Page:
1) I’m currently sitting in the kids karate lesson, the dojo walls are full of motivational quotes. Which is your favourite quote in any language?
This is a bit trite, perhaps (well, it came from Jonathan Ross…), but I like it:
“It’s nice to be important, but it’s important to be nice”.
Slightly more highfalutin, perhaps:
“It is better to keep your mouth closed and let people think you are a fool than to open it and remove all doubt.” - Attributed to Mark Twain
2) Talking of childhood classes, what did you enjoy learning as a child, either in school or extra curricular?
My sister used to go to elocution lessons, and at a certain point (I’d be about 9 I think), my mother thought I should go as well. I don’t remember any lessons as such, but what I do remember is a long series of rehearsals for a short play, including other children of my own age, culminating in a final performance, outdoors in the nice garden of the place we were at (it was summer).
The main thing I remember was (as part of the performance) having to kiss a particularly pretty girl.
I was incredibly embarrassed about this, but I have to say, I also did enjoy the process.
(and unfortunately, it was many years before I got another chance to kiss a pretty girl (and that wasn’t in an elocution lesson… ).
3) If you had the resources to sign up for any new learning experience now, what would you choose?
I keep thinking I should sign up to study drawing properly. I’ve done a reasonable amount of drawing, learning from books (e.g. “Drawing on the Right Side of the Brain”), but I might get more benefit from learning from a teacher in person.
4) Do you have a certificate/medal/trophy or any other object celebrating an achievement which you’re particularly proud of?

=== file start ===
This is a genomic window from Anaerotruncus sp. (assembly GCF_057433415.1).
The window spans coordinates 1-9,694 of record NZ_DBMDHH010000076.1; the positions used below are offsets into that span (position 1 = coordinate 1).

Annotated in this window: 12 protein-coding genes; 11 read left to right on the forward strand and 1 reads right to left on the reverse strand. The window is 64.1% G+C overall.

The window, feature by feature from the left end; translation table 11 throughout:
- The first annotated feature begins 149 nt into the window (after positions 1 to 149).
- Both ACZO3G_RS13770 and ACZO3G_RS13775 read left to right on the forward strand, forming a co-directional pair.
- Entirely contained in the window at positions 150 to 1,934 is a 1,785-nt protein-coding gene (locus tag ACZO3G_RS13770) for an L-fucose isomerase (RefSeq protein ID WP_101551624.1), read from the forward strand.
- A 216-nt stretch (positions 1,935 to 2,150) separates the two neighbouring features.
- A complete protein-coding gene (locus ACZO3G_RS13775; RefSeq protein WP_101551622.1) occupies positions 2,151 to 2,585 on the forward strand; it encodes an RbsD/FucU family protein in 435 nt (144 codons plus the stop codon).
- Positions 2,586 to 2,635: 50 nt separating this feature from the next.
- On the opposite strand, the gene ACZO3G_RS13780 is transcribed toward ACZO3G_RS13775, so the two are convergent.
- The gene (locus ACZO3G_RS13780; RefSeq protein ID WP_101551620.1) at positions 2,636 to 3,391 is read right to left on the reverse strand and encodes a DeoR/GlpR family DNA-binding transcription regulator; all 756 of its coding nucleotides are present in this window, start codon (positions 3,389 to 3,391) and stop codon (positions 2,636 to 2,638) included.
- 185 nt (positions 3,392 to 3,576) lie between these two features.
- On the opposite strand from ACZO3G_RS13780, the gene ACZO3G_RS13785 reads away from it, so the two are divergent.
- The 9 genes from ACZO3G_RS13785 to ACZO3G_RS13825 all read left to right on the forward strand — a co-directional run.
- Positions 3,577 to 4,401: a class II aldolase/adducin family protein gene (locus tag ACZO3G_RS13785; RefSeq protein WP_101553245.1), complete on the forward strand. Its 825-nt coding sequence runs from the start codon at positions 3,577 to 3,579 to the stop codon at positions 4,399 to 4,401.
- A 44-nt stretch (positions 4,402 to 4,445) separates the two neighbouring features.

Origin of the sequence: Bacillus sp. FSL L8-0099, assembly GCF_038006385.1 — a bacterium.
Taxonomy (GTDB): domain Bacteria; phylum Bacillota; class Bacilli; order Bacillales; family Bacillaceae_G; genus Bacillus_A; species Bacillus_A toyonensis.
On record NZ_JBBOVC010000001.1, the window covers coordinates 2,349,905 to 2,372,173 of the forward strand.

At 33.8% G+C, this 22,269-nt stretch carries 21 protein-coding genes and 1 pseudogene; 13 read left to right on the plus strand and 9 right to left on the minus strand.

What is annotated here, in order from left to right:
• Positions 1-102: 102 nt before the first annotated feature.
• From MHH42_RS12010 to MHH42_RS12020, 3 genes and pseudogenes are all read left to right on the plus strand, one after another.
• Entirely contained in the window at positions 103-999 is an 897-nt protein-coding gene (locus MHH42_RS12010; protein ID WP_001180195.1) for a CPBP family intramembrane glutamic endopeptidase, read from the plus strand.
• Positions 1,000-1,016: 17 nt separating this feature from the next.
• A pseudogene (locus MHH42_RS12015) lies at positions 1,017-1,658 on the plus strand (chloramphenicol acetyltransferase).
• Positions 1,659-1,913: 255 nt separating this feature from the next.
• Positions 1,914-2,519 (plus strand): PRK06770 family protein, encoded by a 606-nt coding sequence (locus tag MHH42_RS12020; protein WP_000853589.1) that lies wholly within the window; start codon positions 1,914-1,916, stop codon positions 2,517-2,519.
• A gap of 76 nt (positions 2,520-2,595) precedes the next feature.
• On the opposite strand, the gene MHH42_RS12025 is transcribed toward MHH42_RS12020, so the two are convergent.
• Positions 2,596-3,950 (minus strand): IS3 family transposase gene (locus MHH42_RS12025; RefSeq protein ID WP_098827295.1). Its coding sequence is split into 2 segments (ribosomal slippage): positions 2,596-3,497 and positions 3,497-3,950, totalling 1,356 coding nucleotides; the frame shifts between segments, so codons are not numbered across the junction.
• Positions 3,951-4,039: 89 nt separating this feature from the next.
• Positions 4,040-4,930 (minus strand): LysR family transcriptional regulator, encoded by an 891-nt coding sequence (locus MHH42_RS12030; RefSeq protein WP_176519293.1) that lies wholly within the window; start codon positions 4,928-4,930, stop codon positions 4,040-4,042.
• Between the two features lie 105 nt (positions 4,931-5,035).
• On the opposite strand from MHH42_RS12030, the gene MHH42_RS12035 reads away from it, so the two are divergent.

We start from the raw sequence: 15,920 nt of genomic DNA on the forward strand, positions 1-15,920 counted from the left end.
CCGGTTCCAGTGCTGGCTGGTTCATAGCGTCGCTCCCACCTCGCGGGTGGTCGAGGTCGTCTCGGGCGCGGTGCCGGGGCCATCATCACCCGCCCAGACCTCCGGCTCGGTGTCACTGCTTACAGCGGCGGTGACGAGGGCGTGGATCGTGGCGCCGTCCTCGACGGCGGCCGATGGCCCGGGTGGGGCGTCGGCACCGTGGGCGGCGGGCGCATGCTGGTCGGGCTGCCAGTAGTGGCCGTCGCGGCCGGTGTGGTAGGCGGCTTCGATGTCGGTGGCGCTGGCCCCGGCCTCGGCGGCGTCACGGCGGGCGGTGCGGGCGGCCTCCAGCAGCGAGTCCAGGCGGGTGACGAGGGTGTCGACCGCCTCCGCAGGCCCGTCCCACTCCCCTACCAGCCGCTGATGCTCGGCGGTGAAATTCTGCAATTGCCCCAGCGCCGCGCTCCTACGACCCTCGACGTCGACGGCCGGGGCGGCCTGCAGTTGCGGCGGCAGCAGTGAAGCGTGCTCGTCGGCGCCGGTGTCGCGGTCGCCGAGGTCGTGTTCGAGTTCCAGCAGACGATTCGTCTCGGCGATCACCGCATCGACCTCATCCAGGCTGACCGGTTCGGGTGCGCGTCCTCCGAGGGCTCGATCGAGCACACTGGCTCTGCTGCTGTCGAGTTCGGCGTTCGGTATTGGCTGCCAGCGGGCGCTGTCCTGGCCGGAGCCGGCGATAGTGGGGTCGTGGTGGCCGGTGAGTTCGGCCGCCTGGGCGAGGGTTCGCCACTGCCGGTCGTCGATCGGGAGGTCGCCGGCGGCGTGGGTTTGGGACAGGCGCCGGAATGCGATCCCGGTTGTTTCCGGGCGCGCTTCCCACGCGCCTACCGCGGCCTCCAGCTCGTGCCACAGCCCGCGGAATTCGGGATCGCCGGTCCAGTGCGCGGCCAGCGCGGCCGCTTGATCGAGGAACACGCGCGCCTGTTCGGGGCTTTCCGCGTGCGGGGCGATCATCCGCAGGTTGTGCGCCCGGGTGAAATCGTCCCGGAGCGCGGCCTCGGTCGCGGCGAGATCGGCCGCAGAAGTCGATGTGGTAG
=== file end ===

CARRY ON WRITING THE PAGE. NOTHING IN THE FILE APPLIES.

Um, not really.
5) list up to five obscure or unexpected skills which you’ve learnt in your life through the jobs you’ve done or classes you’ve taken.
When I was a computer operator, I began to learn the machine-code of the IBM-360-compatible mainframe that we used to work on (with the help of an engineer who used to run diagnostics based on machine code). When I moved to another job, that used an actual IBM-360, I continued studying machine code, and also 360 assember code & macros. I’d also taught myself FORTRAN. I eventually managed to move into systems programming, ending up on various UNIX & Linus machines. (My one regret is that I never managed to learn the machine code or assember languages of those type of machines. It was mostly things like C, Perl and Korn shell programming.
I also got into Regular Expressions, which is a fairly esoteric area, which most programmers have some knowledge of, but it has a fantastic amount of power which casual users are probably unaware of. There is a great book, in several editions called “Mastering Regular Expressions” by Jeffrey Friedl. Highly recommended, if you are that way inclined.